Read the full Gigabyte Z690 Aorus Pro review.
(Image credit: ASRock)
Mature, yet merk spanking newSpecifications
Memory support: 4x DIMM, up to 128GB, DDR5-6400 (OC)
Expansion slots: 2x PCIe 5.0 x16, 1x PCIe 4.0 x16, 1x PICe 3.0 x1
Video ports: 1x Supplier Motherboard medan HDMI dua.0, 2x Thunderbolt Type-C
USB: 2x Thunderbolt 4 Type-C; Up to 1x USB tiga.2 Gen2x2, 2x USB 3.dua Gen 2, 9x USB 3.1 Gen 1, 3x USB 2.0
Network: Killer Wi-Fi 6E; Killer E3100G dua.5G and Intel I219V 1G LANReasons to buy
Good networkingReasons to avoid
Like all high-end Z690 boards, it’s expensive
When ASRock first launched its Taichi brand, we were impressed with its less-is-more design approach. It offered a good feature set and value for money without the excessive RGB overload that was common to gaming boards a few years ago. The merk has now evolved into a genuinely high-end one. The yet-to-be-seen Aqua is the company’s top contoh, but with its expected limited-edition nature and likely stratospheric price, the Taichi will essentially be ASRock’s premium Z690 motherboard for us mortals. And that’s not a bad place to be.
The look of the board is definitely unique, and though looks are in the eye of the beholder, for me the cyberpunk theme, with its copper accents and cogs, looks great. You get a good splash of RGB and those cogs above the I/O actually move. It looks expensive. Toko Motherboard medan Plus, if you’re a fan of Razer products, then there’s a Razer-themed Z690 Taichi for easy integration into the Chroma ecosystem, too.
Notably, the Taichi did well at gaming tests, often leading the pack. Though 1 fps here or there isn’t significant, but hey, it’s better to lead than trail. The board was happy to run DDR5-6400 memory, something not all Z690s could do. This indicates a strong level of maturity, though as is often the case with a merk-new platform and standard, there is surely some refinement to come.
The ASRock Z690 Taichi looks every inch a premium product. Its unique aesthetic will appeal to many. Its key features including Dual Thunderbolt 4 ports, a solid audio solution, and strong early memory support weigh in its favor. At $590 it’s an expensive motherboard, though not unheard of for this platform—the Asus Maximus Hero and Aorus Master come in at about the same price.
The Taichi’s great looks, solid performance, and strong feature set make it a serious competitor in its top-end price range. To be honest, we would have liked more M.dua slots, although three should be enough for most, other than that, there’s a lot to like here. Apart from the price of course.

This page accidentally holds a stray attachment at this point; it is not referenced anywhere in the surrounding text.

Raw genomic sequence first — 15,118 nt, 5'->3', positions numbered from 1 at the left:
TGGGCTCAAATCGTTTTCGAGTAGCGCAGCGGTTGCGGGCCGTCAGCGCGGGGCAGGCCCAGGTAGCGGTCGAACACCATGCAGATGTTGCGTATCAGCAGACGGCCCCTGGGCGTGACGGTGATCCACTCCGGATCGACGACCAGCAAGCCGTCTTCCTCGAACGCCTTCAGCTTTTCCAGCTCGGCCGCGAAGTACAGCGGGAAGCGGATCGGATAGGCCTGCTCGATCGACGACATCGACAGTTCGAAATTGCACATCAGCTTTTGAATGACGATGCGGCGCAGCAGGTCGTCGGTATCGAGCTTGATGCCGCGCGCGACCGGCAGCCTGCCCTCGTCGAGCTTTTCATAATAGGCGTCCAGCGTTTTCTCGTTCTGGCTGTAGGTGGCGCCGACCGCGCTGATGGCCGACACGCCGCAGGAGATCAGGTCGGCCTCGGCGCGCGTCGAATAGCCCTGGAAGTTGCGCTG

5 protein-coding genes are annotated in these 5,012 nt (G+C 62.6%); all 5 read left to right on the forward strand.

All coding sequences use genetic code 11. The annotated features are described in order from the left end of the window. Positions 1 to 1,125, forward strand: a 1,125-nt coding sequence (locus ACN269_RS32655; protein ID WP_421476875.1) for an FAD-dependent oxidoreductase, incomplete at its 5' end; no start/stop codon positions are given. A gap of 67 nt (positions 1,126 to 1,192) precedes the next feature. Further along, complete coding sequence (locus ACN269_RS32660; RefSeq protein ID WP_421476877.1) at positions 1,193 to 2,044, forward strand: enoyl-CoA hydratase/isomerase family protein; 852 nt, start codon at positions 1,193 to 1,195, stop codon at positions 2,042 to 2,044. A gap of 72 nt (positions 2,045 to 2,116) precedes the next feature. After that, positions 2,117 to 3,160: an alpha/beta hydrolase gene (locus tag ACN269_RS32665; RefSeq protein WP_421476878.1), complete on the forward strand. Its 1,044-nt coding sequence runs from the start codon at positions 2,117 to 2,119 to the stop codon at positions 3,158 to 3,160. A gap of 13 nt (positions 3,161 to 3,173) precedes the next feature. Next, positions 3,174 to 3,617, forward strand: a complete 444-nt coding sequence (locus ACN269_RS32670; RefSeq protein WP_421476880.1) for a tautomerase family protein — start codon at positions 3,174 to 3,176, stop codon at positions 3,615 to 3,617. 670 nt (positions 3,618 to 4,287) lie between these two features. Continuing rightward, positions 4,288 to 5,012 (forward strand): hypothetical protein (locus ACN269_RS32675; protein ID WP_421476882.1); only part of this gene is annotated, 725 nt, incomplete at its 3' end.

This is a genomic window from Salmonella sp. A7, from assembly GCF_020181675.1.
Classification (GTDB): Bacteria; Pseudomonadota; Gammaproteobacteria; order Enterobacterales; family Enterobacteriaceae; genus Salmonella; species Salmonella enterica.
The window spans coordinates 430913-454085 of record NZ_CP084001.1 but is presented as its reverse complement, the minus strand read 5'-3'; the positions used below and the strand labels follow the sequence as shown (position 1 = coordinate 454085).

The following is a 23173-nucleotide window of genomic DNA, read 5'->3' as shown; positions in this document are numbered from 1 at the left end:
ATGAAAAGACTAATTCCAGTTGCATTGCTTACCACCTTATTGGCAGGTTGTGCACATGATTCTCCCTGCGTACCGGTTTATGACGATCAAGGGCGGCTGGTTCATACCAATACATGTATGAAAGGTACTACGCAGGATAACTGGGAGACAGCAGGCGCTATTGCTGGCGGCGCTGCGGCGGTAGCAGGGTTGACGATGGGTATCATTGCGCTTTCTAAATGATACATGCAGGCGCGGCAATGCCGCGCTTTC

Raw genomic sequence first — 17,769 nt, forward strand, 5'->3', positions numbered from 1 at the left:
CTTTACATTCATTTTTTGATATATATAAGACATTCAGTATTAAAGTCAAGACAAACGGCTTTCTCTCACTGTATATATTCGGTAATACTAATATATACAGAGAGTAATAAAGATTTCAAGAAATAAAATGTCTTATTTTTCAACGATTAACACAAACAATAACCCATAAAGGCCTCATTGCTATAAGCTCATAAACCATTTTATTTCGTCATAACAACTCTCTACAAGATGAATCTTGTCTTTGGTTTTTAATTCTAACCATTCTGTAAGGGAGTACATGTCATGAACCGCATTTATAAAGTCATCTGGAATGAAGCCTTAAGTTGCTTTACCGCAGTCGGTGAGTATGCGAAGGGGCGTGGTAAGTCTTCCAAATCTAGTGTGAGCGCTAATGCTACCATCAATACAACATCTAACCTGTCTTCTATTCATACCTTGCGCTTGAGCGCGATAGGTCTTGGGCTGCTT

Read the full ASRock Z690 Taichi review.Best Intel B660 motherboard
(Image credit: MSI)
Tip top features in a tiny packageSpecifications
Memory support: 4x DIMM, up to 128GB, DDR4-4800
Expansion slots: 1x PCIe Gen4 x16, 1x PCIe 3.0 x1, 1x PCIe 4.0 x4
Video ports: 1x HDMI dua.1; 1x DP 1.4
USB: 2x USB tiga.dua Gen2 Type-C; 3x USB 3.2 Gen2; 2x USB 3.2 Gen1
Network: Intel Wi-Fi 6; Realtek 2.5G LANReasons to buy
Good power design for mainstream+
Can power stock i9 12900KReasons to avoid
B660 frame rate sacrifice in games
As a slightly more affordable Alder Lake option than some of the Z690 boards out there, this MSI MAG B660M Mortar WIFI DDR4 sacrifices some of the luxuries, yet still touts an impressive feature set. Not only are we looking at great power design, but this little micro-ATX board manages to fit eight USB ports on the back panel (including one USB 3.dua Gen2 Type-C), and a bunch of internal headers on the board itself.
There’s no overclocking capability or DDR5 support here, but seeing as it’s one of the more affordable routes into the Alder Lake platform it makes sense to go down the DDR4 path. There is a DDR5 version available in the UK, but we’ve not been able to find it in the US.
One obvious thing missing from the feature list is the support for PCIe lima.0 graphics cards, although seeing as no such cards currently exist, that’s not the miss that you might think. Everything else is present and correct though, including a reinforced x16 PCIe 4.0 slot for the GPU, another full-length slot running at x4, and then a final, short x1 PCIe 3.0 slot. The fact you get a pair of PCIe 4.0 M.2 slots for your drives will be plenty for most users too.